The night when they rode out was very dark, and they spent half of it beneath a birch bluff, seeing nothing whatever, and only hearing a coyote howl. It almost appeared there was something wrong with the information supplied them respecting the probable running of another load of prohibited whisky, and towards morning Stimson rode up to the young commissioned officer.

"The man who brought us word has either played their usual trick and sent us here while his friends take the other trail, or somebody saw us ride out and went south to tell the boys," he said. "Now, you might consider it advisable that I and one of the troopers should head for the ford at Willow Hollow, sir."

"Yes," said the young officer, who was quite aware that there were as yet many things connected with his duties he did not know. "Now I come to think of it, Sergeant, I do. We'll give you two hours, and then, if you don't turn up, ride over after you; it's condemnably shivery waiting for nothing here."

Stimson saluted and shook his bridle, and rather less than an hour later faintly discerned a rattle of wheels that rose from a long way off across the prairie. Then he used the spur, and by and by it became evident that the drumming of their horses' feet had carried far, for, though the rattle grew a little louder, there was no doubt that whoever drove the wagon had no desire to be overtaken. Still, two horses cannot haul a vehicle over a rutted trail as fast as one can carry a man, and when the wardens of the prairie raced towards the black wall of birches that rose higher in front of them, the sound of wheels seemed very near. It, however, ceased suddenly, and was followed by a drumming that could only have been made by a galloping horse.

"One beast!" said the Sergeant. "Well, they'd have two men, any way, in that wagon. Get down and picket. We'll find the other fellow somewhere in the bluff."

They came upon him within five minutes endeavoring to cut loose the remaining horse from the entangled harness in such desperate haste that he did not hear them until Stimson grasped his shoulder.

"Hold out your hands," he said. "You have your carbine ready, trooper?"

The man made no resistance, and Stimson laughed when the handcuffs were on.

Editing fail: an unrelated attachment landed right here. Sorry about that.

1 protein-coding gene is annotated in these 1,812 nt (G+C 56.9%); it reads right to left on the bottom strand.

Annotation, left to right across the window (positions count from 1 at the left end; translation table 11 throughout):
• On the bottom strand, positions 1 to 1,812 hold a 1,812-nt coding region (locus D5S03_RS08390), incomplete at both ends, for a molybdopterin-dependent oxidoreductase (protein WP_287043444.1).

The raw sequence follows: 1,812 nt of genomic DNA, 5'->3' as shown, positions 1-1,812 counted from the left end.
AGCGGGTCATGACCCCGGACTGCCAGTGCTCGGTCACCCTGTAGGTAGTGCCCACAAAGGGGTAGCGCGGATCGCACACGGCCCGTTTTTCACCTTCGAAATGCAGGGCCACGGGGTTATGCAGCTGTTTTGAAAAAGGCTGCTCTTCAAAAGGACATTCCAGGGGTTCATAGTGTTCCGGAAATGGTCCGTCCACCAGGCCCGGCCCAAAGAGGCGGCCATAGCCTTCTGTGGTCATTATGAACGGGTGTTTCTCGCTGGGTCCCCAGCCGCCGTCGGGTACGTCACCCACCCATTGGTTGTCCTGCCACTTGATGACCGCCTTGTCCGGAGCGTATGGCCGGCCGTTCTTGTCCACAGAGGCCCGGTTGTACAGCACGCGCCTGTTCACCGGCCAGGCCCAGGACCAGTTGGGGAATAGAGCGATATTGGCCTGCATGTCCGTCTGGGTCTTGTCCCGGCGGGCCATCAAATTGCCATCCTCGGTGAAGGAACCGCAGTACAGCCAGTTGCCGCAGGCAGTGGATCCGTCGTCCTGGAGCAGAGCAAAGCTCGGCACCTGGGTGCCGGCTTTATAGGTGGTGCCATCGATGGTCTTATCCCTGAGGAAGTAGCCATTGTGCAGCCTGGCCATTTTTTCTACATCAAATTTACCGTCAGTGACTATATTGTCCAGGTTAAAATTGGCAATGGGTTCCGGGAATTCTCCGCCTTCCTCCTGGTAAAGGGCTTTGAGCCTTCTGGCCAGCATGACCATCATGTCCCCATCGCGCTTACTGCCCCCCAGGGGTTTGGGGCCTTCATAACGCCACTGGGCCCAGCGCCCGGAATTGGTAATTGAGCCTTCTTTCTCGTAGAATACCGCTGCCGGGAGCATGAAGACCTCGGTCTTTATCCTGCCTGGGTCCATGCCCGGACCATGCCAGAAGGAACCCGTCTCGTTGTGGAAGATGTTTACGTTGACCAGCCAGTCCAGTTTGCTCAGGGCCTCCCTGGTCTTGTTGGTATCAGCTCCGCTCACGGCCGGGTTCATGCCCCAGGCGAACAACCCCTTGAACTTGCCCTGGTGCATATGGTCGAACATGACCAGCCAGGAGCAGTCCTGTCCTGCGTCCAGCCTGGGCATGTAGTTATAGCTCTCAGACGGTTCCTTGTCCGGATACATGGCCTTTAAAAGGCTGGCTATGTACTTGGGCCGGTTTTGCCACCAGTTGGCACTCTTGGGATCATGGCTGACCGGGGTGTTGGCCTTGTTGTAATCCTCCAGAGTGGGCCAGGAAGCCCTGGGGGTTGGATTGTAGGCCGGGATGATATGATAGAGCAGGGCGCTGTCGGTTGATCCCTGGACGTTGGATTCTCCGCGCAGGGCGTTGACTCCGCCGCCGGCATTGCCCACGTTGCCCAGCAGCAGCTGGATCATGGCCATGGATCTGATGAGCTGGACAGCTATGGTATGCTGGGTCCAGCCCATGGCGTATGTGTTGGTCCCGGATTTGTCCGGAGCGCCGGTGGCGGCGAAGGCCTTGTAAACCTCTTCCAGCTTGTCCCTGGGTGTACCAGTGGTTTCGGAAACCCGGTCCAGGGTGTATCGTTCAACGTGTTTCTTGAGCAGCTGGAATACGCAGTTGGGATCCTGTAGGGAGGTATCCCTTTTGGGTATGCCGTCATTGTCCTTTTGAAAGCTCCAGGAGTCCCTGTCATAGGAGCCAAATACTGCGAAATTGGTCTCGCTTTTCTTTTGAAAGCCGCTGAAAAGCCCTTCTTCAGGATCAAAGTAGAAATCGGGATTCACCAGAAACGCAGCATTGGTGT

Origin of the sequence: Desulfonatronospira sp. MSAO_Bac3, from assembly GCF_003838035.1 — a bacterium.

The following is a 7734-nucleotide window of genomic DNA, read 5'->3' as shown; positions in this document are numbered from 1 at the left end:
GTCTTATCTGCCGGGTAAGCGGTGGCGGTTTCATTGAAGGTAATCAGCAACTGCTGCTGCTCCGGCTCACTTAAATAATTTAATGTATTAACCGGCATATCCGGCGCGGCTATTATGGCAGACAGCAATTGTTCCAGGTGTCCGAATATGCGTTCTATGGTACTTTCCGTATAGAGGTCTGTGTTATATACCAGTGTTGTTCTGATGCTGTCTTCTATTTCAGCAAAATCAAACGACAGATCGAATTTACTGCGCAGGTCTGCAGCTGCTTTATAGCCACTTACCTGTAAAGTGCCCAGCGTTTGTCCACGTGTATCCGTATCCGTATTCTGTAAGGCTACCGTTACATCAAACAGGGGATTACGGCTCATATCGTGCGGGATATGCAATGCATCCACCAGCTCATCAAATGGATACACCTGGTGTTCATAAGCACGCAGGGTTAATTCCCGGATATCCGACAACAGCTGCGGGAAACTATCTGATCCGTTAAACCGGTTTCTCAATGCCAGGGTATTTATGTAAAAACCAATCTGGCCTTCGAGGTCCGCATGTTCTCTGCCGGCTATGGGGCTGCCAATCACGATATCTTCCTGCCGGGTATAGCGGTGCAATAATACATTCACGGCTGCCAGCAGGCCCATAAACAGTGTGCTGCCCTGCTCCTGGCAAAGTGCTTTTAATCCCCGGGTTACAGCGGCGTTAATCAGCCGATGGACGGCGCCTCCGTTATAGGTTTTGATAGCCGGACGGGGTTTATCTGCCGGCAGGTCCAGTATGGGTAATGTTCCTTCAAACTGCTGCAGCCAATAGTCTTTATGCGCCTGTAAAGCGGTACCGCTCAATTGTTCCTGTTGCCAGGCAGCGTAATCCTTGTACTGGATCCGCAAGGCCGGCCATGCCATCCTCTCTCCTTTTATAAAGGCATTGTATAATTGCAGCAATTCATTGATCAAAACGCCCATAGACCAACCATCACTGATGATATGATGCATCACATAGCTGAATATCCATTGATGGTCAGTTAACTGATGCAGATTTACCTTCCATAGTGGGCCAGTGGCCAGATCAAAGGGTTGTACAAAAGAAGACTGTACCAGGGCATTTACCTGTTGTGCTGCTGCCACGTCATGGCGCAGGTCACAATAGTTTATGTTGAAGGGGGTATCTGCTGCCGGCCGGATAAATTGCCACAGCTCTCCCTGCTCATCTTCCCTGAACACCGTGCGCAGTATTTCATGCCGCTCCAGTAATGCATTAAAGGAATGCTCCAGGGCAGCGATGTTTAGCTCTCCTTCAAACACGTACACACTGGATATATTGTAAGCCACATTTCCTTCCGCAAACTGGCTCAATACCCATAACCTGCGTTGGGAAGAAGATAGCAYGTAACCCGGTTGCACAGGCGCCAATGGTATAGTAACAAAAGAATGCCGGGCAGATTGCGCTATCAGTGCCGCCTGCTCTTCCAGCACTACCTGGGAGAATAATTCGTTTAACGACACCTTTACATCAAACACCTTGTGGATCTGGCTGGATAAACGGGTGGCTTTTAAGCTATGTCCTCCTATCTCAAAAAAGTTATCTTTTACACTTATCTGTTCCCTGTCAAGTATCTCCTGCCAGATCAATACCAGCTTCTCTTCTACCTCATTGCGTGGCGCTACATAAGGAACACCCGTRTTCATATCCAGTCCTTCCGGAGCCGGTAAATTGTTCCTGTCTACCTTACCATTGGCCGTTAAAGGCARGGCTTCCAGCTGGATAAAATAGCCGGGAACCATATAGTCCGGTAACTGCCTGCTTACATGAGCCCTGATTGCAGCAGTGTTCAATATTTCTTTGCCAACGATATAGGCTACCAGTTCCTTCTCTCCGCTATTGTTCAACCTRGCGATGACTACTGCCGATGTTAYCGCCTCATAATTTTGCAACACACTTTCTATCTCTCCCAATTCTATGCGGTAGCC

"Now," he said, "where's your partner?"

"I don't know that I mind telling you," said the prisoner. "It was a low down trick he played on me. We got down to take out the horses when we saw we couldn't get away from you, and I'd a blanket girthed round the best of them, when he said he'd hold him while I tried what I could do with the other. Well, I let him, and the first thing I knew he was off at a gallop, leaving me with the other kicking devil two men couldn't handle. You'll find him rustling south over the Montana trail."

"Mount and ride!" said Stimson, and when his companion galloped off, turned once more to his prisoner.

"You'll have a lantern somewhere, and I'd like a look at you," he said. "If you're the man I expect, I'm glad I found you."

"It's in the wagon," said the other dejectedly.

Stimson got a light, and when he had released and picketed the plunging horse, held it so that he could see his prisoner. Then he nodded with evident contentment.

"You may as well sit down. We've got to have a talk," he said.

"Well," said the other, "I'd help you to catch Harmon if I could, but I can prove he hired me to drive him over to Kemp's in the wagon, and you'd find it difficult to show I knew what there was in the packages he took along."

Stimson smiled dryly. "Still," he said, "I think it could be done, and I've another count against you. You had one or two deals with the boys some little while ago."

"I'm not afraid of your fixing up against me anything I did then," said the other man.